(e) By the positioning lenses or diaphragms immediately in front of or behind the inlet aperture, most of the ion current from the sprayers ends up on the lens itself or on the entrance of the inlet aperture because these lenses cannot overcome the dispersive electrical potentials of the sprayers or nebulizers.
(f) By positioning a single lens or perforated electrode between the ion source and the inlet aperture there is no way to dynamically shape or readjust the electrostatic filed lines in the focusing region between the lens and the inlet aperture.
Accordingly, besides the objects and advantages of the laminated and single layer high transmission surfaces described in our co-pending and issued patents, several objects and advantages of the present invention are:
(a) to provide a laminated lens that can be easily incorporated into various atmospheric ion sources in order to shape the electrostatic fields lines in front of an inlet aperture for the purpose of focusing ions into the inlet aperture of an atmospheric interface for a mass spectrometer;
(b) to provide a laminated lens and a high transmission surface that will establish a focusing region of converging electrostatic fields in front of an inlet aperture that is not dominated by the electrostatic fields emanating from the ion source region but by the laminated lens and inlet aperture;
(c) to provide a laminated lens to focus a substantial proportion of ions from the ion source into the inlet aperture and into the vacuum system of a mass spectrometer without the need to enlarge the inlet aperture to get more ions into the vacuum system;
(d) to provide dynamic focusing or shaping of the electrostatic field lines between high transmission surface and the inlet aperture which can focus a substantial proportion of the ions into the inlet aperture,
(e) to provide to the operator a user controllable or tunable field ration across single or laminated high transmission elements that results in improved transmission efficiency across thigh transmission elements into funnel-well regions,
(f) to a wider acceptance cross-section when sampling large volume sources that are being collected into the laminated lens,
(g) to provide improved compression in funnel-well optical systems as described in our issued U.S. Pat. No. 6,744,041 (Jun. 1, 2004), and our co-pending patent applications Ser. No. 60/384,869 filed 2002 Jun. 1, now patent application Ser. No. 10/499,147 filed 2003 May 31; and Ser. No. 60/384,864 filed 2002 Jun. 1, now Ser. No. 10/449,344, filed 2003 May 30.
(h) to reduce the well depth requirement for funnel-well optical devices which create problems with high voltage safety and isolation.
Further objectives and advantages are to provide a lens which can be easily and conveniently incorporated into existing atmospheric interfaces without the need for extensive or major reconstruction of the interface, which is simple to operate and inexpensive to manufacture, which can be used with highly dispersive or low electrostatic or electrodynamic field ion sources, and which obviates the need to have the sprayer's and or lens' placement or orientation preset. Still further objects and advantages will become apparent from a consideration of the ensuing descriptions and drawings.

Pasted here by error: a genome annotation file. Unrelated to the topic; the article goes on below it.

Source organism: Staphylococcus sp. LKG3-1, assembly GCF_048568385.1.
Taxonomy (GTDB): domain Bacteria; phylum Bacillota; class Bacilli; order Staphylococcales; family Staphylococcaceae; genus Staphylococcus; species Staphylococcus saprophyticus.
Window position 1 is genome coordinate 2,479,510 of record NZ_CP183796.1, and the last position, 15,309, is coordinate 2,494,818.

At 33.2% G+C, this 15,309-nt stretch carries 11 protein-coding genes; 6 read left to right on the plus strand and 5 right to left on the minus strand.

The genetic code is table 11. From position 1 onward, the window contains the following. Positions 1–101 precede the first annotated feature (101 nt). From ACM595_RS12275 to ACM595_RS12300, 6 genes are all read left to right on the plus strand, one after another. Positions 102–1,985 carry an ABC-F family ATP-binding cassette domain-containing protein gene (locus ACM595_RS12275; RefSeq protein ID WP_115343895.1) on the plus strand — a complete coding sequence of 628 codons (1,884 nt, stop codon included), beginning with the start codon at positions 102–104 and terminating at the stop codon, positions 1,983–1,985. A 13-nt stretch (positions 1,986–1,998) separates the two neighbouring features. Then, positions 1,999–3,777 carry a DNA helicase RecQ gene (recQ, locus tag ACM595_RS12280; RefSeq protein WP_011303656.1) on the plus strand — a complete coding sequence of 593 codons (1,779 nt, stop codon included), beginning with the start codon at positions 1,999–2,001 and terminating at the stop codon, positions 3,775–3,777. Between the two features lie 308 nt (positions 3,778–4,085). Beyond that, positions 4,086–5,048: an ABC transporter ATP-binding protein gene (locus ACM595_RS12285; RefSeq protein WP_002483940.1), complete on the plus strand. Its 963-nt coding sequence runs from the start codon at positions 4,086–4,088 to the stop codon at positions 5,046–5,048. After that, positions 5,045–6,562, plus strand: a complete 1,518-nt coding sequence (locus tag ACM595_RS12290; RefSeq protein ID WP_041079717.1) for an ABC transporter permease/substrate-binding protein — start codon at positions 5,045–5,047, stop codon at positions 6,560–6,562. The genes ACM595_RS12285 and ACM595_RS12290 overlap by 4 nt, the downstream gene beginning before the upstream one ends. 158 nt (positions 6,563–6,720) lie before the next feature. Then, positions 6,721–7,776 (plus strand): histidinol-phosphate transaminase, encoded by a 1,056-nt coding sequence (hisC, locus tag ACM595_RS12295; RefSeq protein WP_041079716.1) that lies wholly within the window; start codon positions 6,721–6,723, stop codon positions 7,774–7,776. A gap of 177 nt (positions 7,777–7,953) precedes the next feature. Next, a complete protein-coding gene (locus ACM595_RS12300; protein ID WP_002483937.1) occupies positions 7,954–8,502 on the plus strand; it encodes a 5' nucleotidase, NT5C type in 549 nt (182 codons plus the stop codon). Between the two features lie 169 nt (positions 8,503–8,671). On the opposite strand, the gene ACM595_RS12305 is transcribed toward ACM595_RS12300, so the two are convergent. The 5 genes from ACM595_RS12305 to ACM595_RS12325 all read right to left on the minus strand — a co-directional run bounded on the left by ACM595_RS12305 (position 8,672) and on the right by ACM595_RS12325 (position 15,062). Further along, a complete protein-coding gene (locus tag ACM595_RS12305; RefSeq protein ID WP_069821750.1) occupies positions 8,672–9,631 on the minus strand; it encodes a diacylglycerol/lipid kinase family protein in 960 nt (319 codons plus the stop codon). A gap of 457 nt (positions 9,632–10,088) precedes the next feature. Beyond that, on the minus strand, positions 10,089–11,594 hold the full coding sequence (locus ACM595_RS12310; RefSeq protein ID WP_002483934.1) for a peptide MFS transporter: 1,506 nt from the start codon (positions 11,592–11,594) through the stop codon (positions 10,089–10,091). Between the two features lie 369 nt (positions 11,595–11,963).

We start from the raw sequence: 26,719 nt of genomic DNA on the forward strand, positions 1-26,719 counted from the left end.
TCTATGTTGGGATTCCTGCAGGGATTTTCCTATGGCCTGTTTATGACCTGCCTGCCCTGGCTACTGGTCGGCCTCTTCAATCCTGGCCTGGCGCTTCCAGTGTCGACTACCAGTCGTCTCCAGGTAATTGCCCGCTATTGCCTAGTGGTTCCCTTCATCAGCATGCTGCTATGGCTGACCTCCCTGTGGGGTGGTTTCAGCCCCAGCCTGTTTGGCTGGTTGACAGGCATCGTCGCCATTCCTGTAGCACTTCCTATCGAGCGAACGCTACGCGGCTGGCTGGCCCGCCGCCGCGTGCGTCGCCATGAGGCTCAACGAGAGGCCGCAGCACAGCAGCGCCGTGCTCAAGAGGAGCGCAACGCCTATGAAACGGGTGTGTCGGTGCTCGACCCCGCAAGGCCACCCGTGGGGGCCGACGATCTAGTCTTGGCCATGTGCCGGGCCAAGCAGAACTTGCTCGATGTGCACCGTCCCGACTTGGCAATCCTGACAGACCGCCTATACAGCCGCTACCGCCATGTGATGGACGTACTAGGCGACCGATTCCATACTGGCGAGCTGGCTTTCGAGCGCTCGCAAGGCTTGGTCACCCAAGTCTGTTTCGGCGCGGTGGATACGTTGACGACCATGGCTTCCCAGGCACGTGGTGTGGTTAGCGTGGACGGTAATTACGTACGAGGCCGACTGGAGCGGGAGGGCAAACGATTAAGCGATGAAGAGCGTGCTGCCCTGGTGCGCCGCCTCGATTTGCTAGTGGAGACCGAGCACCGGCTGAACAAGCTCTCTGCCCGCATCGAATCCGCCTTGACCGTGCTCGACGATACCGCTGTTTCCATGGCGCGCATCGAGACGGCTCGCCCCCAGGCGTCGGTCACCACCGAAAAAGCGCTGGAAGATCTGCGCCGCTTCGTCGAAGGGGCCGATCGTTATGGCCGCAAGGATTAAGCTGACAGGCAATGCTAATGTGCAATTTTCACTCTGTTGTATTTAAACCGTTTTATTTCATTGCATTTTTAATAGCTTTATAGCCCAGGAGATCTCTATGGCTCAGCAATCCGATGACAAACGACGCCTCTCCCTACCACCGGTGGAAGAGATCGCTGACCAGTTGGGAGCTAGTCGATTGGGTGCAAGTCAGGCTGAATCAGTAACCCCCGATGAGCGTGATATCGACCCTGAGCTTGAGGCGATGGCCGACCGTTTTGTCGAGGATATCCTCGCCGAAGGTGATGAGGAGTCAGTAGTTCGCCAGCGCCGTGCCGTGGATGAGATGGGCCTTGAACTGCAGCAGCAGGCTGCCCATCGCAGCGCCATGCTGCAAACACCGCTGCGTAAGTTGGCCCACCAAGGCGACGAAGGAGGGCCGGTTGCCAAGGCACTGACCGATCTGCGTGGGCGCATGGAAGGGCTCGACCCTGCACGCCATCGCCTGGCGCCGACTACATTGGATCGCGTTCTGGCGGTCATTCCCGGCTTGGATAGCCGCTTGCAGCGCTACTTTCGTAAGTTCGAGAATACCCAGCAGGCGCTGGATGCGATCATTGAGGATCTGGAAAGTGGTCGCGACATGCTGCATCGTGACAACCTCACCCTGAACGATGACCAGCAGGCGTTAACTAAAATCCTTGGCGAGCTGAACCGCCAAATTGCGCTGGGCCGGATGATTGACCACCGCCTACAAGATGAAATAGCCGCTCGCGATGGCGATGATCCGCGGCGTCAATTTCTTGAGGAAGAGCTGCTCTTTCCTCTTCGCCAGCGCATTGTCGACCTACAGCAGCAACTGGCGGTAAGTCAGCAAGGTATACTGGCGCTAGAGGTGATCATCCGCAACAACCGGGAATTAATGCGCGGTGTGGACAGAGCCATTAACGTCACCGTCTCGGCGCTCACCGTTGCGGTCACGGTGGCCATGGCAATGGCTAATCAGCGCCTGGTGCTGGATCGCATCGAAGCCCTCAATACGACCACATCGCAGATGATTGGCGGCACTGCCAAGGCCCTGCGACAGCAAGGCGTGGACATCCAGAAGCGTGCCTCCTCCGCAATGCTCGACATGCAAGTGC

In accordance with the present invention a laminated lens comprises alternate layers of conducting electrodes and insulating bases with upstream or entrance aperture of the lens being larger than the exit aperture, with an optional high transmission surface upstream of the laminated lens for the introduction of gas-phase ions or charged particles at or near atmospheric pressure into atmospheric inlets, such as apertures and capillaries, to mass or ion mobility spectrometers. The voltages applied to conducting electrodes and high transmission surface are intended to provide a funnel-shaped potential surface of user definable initial and exit potentials relative to the source of ions and inlet into atmospheric inlets.
A preferred embodiment of the laminated-lens, funnel lens or just lens of the present invention is illustrated in
Aperture 60 has a diameter appropriate to restrict the flow of gas into region 80. In the case of vacuum detection, such as mass spectrometry in region 80, typical aperture diameters are 100 to 1000 micrometers. The collection region 80 in this embodiment is intended to be the vacuum system of a mass spectrometer (interface stages, optics, analyzer, detector) or other low-pressure ion and particle detectors.
In the preferred embodiment, the base 20 is glass. However the base can consist of any other material that can serve as a nonconductive insulator, such as nylon, Vespel, ceramic, various impregnated or laminated fibrous materials, etc. Alternatively, the base can consist of other nonconductive or dielectric material, such as ferrite, ceramics, etc. The metal laminates 10 are fabricated from a conducting and chemically inert material, such as stainless steel, brass, copper, aluminum, etc. While element 70 can also be made of a conducting material, such as stainless steel, aluminum, etc, or a conductively coated insulating material, such as the glass tube.